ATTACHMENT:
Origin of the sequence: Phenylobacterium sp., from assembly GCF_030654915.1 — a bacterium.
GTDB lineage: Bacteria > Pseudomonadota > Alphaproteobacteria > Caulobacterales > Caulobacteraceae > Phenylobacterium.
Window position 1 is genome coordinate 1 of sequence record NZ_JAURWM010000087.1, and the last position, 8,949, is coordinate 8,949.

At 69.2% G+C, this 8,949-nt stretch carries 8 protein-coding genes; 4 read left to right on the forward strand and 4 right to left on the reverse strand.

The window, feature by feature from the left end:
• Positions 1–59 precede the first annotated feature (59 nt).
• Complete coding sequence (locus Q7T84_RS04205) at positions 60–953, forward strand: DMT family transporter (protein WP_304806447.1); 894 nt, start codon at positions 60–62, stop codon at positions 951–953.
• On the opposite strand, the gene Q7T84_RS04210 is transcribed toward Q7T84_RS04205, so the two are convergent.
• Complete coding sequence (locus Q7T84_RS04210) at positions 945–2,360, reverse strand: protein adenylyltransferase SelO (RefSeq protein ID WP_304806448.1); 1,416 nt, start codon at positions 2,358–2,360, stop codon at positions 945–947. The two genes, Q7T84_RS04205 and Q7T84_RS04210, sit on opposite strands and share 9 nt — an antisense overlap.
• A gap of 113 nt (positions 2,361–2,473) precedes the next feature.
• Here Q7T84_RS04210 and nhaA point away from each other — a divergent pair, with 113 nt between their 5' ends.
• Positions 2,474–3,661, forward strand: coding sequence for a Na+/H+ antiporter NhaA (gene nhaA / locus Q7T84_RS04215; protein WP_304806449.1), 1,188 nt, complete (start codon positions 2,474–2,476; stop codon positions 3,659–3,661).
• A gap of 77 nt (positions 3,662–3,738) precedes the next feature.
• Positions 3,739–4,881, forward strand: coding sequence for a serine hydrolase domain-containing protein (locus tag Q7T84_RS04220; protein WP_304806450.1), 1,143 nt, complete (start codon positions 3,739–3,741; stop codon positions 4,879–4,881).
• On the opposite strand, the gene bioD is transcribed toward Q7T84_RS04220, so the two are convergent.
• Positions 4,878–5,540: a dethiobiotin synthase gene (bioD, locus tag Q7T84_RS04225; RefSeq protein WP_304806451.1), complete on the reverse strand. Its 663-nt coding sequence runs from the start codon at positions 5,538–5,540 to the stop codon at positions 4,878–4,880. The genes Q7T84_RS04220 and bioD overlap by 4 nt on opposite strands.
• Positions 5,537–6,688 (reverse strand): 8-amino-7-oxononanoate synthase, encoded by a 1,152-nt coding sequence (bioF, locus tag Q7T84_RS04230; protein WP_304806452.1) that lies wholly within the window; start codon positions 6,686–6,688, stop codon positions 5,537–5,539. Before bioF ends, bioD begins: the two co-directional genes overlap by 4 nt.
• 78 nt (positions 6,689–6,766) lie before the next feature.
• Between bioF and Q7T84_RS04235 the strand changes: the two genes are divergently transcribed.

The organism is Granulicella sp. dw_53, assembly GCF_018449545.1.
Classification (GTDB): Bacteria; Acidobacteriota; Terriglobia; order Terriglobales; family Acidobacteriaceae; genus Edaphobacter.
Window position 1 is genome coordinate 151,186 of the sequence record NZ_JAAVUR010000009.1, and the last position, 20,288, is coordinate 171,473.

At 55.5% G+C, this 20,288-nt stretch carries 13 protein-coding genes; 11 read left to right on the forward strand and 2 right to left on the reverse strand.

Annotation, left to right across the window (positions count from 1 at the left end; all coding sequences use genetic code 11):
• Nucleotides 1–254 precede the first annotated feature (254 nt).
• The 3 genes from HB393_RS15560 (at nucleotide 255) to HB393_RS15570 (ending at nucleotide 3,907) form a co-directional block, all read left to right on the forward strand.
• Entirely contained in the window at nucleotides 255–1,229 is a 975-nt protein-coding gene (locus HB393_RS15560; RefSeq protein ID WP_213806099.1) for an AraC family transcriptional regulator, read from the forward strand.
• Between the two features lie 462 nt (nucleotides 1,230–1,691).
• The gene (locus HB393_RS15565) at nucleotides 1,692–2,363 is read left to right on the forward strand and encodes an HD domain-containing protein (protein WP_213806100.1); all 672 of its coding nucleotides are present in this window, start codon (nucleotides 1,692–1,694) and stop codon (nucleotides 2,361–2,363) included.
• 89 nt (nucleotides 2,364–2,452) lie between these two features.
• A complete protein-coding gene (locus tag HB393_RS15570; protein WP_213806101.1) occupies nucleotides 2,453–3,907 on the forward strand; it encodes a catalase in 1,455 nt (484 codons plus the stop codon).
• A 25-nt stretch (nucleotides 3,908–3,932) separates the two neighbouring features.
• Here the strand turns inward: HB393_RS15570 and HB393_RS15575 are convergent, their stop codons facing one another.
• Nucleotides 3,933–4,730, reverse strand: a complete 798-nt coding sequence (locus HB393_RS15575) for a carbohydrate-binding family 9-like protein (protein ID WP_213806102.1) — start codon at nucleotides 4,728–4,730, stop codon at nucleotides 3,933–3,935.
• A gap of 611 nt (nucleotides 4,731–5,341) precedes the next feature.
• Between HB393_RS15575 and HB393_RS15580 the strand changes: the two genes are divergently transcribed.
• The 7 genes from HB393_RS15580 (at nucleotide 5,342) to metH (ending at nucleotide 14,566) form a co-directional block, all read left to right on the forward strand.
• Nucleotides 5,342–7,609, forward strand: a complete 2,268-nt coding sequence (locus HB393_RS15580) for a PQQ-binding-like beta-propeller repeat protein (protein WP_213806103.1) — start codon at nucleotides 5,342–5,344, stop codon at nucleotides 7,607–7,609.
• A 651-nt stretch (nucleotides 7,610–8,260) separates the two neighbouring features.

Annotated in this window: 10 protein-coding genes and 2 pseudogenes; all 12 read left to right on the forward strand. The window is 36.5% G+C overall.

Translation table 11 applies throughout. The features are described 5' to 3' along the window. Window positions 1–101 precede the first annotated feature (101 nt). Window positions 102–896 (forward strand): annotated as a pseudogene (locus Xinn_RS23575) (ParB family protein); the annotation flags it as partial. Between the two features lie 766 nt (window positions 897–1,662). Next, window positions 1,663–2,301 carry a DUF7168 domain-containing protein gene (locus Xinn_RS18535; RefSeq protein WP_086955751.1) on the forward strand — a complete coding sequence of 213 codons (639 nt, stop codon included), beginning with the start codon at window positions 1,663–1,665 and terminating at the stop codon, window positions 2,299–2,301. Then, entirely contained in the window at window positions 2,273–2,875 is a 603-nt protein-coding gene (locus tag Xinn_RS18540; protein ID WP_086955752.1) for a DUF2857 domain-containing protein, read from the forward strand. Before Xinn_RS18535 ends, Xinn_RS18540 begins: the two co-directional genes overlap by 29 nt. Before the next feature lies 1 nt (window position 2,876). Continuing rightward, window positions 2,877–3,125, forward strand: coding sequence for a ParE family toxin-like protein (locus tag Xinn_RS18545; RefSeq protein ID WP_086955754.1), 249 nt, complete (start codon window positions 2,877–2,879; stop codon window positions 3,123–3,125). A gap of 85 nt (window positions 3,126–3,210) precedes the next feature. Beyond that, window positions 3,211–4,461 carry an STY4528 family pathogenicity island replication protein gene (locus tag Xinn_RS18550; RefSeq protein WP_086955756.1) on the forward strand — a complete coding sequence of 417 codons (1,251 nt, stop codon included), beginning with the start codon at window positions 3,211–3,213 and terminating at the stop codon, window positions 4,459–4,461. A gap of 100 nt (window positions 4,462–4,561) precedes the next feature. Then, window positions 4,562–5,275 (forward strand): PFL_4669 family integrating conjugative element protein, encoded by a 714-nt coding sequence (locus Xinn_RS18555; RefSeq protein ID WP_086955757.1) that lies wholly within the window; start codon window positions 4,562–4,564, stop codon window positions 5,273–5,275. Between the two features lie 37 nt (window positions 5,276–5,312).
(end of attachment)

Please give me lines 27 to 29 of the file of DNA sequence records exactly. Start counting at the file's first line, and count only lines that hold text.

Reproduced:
• Entirely contained in the window at nucleotides 255–1,229 is a 975-nt protein-coding gene (locus HB393_RS15560; RefSeq protein ID WP_213806099.1) for an AraC family transcriptional regulator, read from the forward strand.
• Between the two features lie 462 nt (nucleotides 1,230–1,691).
• The gene (locus HB393_RS15565) at nucleotides 1,692–2,363 is read left to right on the forward strand and encodes an HD domain-containing protein (protein WP_213806100.1); all 672 of its coding nucleotides are present in this window, start codon (nucleotides 1,692–1,694) and stop codon (nucleotides 2,361–2,363) included.